Sleeping bag?  Check.  Tent?  Check.  Pocketknife?  Check.  Horse?  Wait, what?  For years my father-in-law has invited me on a cowboy camping trip that involves a four-hour horseback ride into the Wind River Range in Wyoming.  It’s never quite worked out in the past, but this year I was determined to make it happen, which is how I found myself on the back of my trusty steed (a.k.a. El Diablo) riding into the mountains on the Friday before Labor Day.

It wasn’t just me.  My father-in-law was there, of course, but also his brother-in-law Rusty (the organizer of the annual trip) and Rusty’s three sons.  We were each riding a horse and then we had three packhorses that were carrying all of our gear.  We made it to our remote campsite, unloaded the horses and began setting everything up.  What followed was four days of hiking, riding, fishing and telling stories around the campfire, all while miles away from the nearest cell phone signal.  Needless to say, it was a great time.

When the trip was over and we got back to civilization, I took a much-needed shower and started the long drive home.  I had plenty of windshield time so I thought back on the trip and a few takeaways came to mind.

There will always be reasons to say no.  As I mentioned earlier, my father-in-law has been inviting me on this trip for years.  As much as I wanted to go, I had just as many reasons to say “no” this time as I had previously.  Life is always busy.  There will always be schedules, commitments and to-do lists.  If you wait for the stars to align perfectly, you’ll never do anything.

“Yes” is more complicated than no, but much more rewarding too.  It can often be complicated and costly to say “yes”, but that is usually the price of admission for doing interesting/fulfilling things.  I had to take several days off work.  The drive was 11 hours each way.  And did I mention the horse?  “Yes” gets you out of your comfort zone.  It costs time and money.  It takes effort.  But to summarize Mark Twain, someday we’ll all regret the times we said “no” much more than the times we said “yes.”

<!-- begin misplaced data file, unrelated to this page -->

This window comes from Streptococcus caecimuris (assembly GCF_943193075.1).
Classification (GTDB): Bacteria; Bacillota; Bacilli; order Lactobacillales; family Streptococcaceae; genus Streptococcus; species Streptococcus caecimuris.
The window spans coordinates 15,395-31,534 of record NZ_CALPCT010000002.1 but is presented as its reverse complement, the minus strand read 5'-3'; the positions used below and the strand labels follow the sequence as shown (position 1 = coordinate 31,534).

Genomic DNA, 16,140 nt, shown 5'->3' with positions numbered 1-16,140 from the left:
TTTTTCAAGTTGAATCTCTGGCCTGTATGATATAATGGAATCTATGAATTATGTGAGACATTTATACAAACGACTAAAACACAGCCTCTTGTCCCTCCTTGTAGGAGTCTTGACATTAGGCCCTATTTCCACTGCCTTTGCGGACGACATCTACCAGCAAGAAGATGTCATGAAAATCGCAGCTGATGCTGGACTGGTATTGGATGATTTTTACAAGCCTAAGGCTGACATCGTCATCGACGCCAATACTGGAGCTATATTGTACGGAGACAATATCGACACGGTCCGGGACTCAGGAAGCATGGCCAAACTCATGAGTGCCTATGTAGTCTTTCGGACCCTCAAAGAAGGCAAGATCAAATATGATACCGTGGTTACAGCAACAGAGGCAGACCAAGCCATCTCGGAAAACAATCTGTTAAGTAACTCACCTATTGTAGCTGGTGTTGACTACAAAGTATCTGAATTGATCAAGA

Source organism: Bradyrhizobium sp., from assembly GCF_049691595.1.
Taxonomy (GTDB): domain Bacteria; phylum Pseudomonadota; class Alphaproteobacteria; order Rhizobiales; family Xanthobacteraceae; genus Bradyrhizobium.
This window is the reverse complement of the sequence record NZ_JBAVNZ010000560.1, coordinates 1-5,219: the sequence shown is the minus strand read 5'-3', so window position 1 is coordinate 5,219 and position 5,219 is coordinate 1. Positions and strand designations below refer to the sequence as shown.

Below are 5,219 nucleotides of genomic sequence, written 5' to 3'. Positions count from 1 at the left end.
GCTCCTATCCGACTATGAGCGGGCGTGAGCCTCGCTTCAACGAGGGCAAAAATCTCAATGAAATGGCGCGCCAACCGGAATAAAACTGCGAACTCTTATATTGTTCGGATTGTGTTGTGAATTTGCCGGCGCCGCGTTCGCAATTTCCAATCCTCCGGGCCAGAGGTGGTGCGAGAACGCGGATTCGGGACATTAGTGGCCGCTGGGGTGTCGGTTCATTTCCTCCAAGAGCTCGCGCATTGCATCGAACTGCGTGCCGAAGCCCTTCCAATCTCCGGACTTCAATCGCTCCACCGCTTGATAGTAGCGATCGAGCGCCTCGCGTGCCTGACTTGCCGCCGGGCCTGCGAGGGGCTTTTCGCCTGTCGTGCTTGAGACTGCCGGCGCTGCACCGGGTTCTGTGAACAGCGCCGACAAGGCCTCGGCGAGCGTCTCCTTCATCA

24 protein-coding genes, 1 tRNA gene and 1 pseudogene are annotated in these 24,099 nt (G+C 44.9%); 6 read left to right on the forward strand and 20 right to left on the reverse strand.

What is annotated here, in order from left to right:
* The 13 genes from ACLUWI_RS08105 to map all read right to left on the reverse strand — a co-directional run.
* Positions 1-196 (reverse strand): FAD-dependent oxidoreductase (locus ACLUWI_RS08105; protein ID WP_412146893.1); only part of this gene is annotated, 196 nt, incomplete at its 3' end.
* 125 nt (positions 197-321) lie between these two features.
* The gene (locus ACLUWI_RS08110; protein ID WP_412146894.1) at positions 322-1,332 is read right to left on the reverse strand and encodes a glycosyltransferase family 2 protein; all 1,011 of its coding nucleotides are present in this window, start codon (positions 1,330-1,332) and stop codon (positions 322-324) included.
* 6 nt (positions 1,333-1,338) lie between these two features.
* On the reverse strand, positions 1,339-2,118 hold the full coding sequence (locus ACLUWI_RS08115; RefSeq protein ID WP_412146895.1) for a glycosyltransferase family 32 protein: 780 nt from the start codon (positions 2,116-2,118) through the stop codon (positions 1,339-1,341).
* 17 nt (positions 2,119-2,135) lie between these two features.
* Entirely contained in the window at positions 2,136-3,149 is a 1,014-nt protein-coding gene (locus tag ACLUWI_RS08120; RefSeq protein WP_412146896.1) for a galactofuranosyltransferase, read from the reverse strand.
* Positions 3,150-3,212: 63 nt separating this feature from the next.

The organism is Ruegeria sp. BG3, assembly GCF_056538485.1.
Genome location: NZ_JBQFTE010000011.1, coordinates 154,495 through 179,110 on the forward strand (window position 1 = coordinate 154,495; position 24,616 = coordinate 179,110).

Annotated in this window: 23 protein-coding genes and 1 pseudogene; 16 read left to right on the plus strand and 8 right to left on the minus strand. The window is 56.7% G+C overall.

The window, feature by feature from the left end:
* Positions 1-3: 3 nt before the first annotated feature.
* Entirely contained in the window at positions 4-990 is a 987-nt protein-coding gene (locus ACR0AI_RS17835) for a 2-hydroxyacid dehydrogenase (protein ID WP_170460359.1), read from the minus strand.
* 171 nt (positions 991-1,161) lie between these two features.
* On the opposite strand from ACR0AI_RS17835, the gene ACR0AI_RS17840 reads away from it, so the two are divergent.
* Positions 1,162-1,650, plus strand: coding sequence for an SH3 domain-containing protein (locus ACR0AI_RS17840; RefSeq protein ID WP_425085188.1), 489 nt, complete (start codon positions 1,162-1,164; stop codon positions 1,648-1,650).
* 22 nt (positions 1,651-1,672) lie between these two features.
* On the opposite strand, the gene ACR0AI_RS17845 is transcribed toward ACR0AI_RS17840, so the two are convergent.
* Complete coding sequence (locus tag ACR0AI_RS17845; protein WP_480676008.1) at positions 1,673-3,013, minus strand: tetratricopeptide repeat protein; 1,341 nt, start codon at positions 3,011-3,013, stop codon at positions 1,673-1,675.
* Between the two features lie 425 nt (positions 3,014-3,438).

Opportunities are finite.  You and I will only have so many chances to say “yes.”  To take the trip.  To mend the relationship.  To embrace the new opportunity.  Even if the world were perfect, our opportunities are finite and—newsflash—the world is far from perfect.  Case in point.  Both my father-in-law and uncle-in-law are battling cancer.  They’re doing well, but illness is always a good reminder that you won’t always have the opportunity to say “yes.”

Your body is in a constant state of entropy.  The horseback ride up the mountain was difficult, but the horseback ride down the mountain was one of the craziest things I’ve ever done (think “The Man From Snowy River”).  I managed it in my 40s, but I don’t think I’d want to attempt it in my 60s.  As we get older, things change.  Our bodies start to break down (entropy) and doors begin to close on certain opportunities.  I wrote about this concept in The Funny Thing About Time.  Take a minute to read it because it’s a good reminder.

Routine is the enemy of time.  A guy by the name of Jed Jenkins said that and he is so right.  When you’re stuck in a routine, time flies by.  Getting out of your routine slows things down.  It helps you look at things differently.  It refreshes and makes you better when you get back.  Four days in the mountains seemed like a really long time.  Not because it wasn’t fun, but because I was doing something different and new.  I had fresh eyes.  I was having new experiences.  Rather than my brain being on autopilot, I was aware and focused and present.  If you regularly fill your life with new experiences, it won’t seem so short and hurried.

How about you?  What travel plans are on your to do list?  What have you wanted to get around to “someday”?  What can you do today, this week or this month, to make those plans a reality?  Don’t keep putting it off.  Just go already.

~ Joe




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